Unleaded Gas: Everything You Need to Know

Unleaded Gas: Everything You Need to Know
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Gassing up at fuel stations is a necessity for drivers, whether part of a weekly commute or on the way to weekend fun. As liquid gold pumps into the tank, most people don’t give much thought to what’s in it. What is unleaded gas? And what do different grades really mean at the pump?

What is unleaded gas?

Unleaded gas doesn’t contain any lead additives. As of 2021, the chemical is no longer found in gasoline intended for on-road vehicle consumption in the United States as well as the rest of the world.

Beginning in 1921, producers first added lead to gasoline as a way to eliminate engine knock. Adding tetraethyl lead to fuel provides octane to gasoline. In simple terms, octane makes fuel more stable so it doesn’t combust prematurely in the engine. Lead also acts as a lubricant, reducing friction in the combustion chamber that helps improve fuel mileage and reduce wear and tear.

Regulations on unleaded gas

It was known that lead was not safe, even in small quantities. Lead is harmful to childhood development, increases rates of behavioral disorders and contributes to lifelong health concerns. It took more than 50 years for governments to police lead usage, and some say that intervention wasn’t because of illnesses at all.

Despite the risks, lead wasn’t phased out of gasoline until the passage of the Clean Air Act. Lead contaminated the newly introduced catalytic converters, which were intended to reduce greenhouse gas emissions. Unleaded fuel options became the norm. Over the next two decades, leaded gas became uncommon outside of small markets overseas, then eliminated altogether.

Is unleaded gas “regular gas?” Yes. When you drive to any fuel station, you won’t find a pump that mentions leaded gas anymore, so saying “regular unleaded gasoline” is redundant. To boost octane, modern gas instead uses ethanol.

What is octane?

Octane is a rating system that measures how stable fuel is. The higher the octane rating, the more stable the fuel is against auto-ignition. When the air-fuel mixture is compressed in an engine cylinder, a less-stable fuel may spontaneously combust, pushing the cylinder downward against the upward path it’s traveling. Higher combustion engines need more octane to protect against this.

The scale uses iso-octane as the reference point for the best resistance to auto-ignition among octanes with a rating of 100, and heptane is the most volatile with a rating of zero. Two testing methods, Research Octane Number and Motor Octane Number, are averaged to get the octane rating you see on the pump.

That means that the higher the octane number at the pump, the more the fuel can resist unintended combustion in the engine.

What is premium gas?

Gas products with an octane rating greater than 90 are considered premium. There used to be premium leaded gas, which just meant there was more lead in the fuel to increase the octane rating, but now all premium gas is lead-free. Premium gas is typically more refined and contains additives to reduce engine wear and reduce friction between metal surfaces.

Why does premium gas cost more?

Is charging more for higher fuel grades just a money grab? Some people might think so, especially because ethanol is blended with almost all gas grades today to boost octane. However, ethanol burns faster than regular gasoline and doesn’t contain as much energy, so simply adding more ethanol isn’t beneficial.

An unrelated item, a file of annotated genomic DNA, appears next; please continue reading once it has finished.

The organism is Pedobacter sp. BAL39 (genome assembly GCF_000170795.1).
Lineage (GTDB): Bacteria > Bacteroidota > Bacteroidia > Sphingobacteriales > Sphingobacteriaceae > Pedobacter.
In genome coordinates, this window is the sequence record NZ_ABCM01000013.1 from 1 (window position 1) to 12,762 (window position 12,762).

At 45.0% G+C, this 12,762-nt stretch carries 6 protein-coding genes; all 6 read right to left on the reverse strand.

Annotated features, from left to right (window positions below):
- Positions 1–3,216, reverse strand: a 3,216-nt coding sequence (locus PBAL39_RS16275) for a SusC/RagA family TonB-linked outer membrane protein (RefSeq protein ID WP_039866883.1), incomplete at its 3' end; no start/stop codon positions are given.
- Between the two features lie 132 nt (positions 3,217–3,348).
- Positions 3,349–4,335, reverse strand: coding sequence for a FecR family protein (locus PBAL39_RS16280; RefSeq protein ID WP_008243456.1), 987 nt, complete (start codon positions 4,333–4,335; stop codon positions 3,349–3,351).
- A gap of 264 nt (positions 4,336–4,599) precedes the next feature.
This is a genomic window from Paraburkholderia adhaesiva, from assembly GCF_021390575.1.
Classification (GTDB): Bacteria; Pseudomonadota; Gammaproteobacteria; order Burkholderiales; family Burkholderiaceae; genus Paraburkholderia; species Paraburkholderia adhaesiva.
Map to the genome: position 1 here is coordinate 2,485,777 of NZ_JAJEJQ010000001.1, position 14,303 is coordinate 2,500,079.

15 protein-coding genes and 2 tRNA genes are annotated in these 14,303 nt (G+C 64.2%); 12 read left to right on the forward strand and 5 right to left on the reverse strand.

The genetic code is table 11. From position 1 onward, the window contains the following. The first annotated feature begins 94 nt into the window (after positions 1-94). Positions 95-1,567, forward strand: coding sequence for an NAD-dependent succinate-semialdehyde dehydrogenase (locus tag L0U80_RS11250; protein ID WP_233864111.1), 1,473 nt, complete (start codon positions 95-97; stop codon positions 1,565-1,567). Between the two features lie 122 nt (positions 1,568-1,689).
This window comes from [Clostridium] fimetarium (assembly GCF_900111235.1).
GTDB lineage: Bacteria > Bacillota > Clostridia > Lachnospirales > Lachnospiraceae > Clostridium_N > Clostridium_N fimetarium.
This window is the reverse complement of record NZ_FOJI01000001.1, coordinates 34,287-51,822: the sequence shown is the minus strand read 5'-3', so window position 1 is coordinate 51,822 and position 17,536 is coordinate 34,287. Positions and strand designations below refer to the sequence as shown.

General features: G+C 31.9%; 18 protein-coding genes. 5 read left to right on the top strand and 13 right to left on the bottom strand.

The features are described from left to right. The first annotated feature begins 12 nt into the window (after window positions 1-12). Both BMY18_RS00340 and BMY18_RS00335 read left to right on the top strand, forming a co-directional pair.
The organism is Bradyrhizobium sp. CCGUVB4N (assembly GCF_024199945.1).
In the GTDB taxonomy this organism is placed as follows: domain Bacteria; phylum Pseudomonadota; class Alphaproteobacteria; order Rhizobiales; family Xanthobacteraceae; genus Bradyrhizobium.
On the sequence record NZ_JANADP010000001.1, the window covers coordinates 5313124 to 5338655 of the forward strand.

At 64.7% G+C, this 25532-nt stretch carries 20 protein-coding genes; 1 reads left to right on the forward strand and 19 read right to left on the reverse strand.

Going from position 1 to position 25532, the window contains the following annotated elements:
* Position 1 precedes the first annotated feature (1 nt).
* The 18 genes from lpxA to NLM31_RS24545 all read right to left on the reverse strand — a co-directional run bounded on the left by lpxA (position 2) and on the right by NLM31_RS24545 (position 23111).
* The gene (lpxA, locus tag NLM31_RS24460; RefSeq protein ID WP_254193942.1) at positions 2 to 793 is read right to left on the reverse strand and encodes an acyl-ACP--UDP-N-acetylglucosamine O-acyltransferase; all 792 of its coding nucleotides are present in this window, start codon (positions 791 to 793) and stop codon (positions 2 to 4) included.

The base octane rating prior to adding ethanol is higher in premium gas, and that costs more to produce. And because consumers aren’t given production cost breakdowns, there’s always room to speculate that part of the extra cost is just because gas stations and producers can charge more.

Premium vs regular gas

Does your car need premium gas? The answer is behind the fuel door. When it’s open, you’ll see a label either on the door or by the gas cap. If it says “PREMIUM FUEL REQUIRED,” your car needs premium to operate at full performance. If it says “PREMIUM FUEL RECOMMENDED,” you can switch back and forth between regular unleaded gas and premium with minimal performance effect or none at all.

High-compression and high-efficiency engines require premium fuel, like the kind you find in a luxury car or one equipped with a turbo.

But if there isn’t an indication you need premium gas, there’s a good chance you’re spending extra money at the pump with no benefit.

About Bumper

At Bumper, we are on a mission to bring vehicle history reports and ownership up to speed with modern times. A vehicle is one of the most expensive purchases you'll likely make, and you deserve to have access to the same tools and information the pros use to make the right decisions.

About Jason Unrau

Jason Unrau is an expert automotive writer with more than 21 years of auto industry experience, first in auto dealerships for 15 years and then as a writer. Having grown up around cars, the feel of a wrench became familiar for him and before graduating from high school, he had rebuilt engines and carburetors on personal vehicles. After school, Jason entered the workforce at a car dealership and worked his way through several positions in both sales and service. Jason has in-depth knowledge of the automotive industry at the dealership level along with repair information. Now, as a full-time writer, he writes engaging content in all different aspects of the automotive industry.

Disclaimer: The above is solely intended for informational purposes and in no way constitutes legal advice or specific recommendations.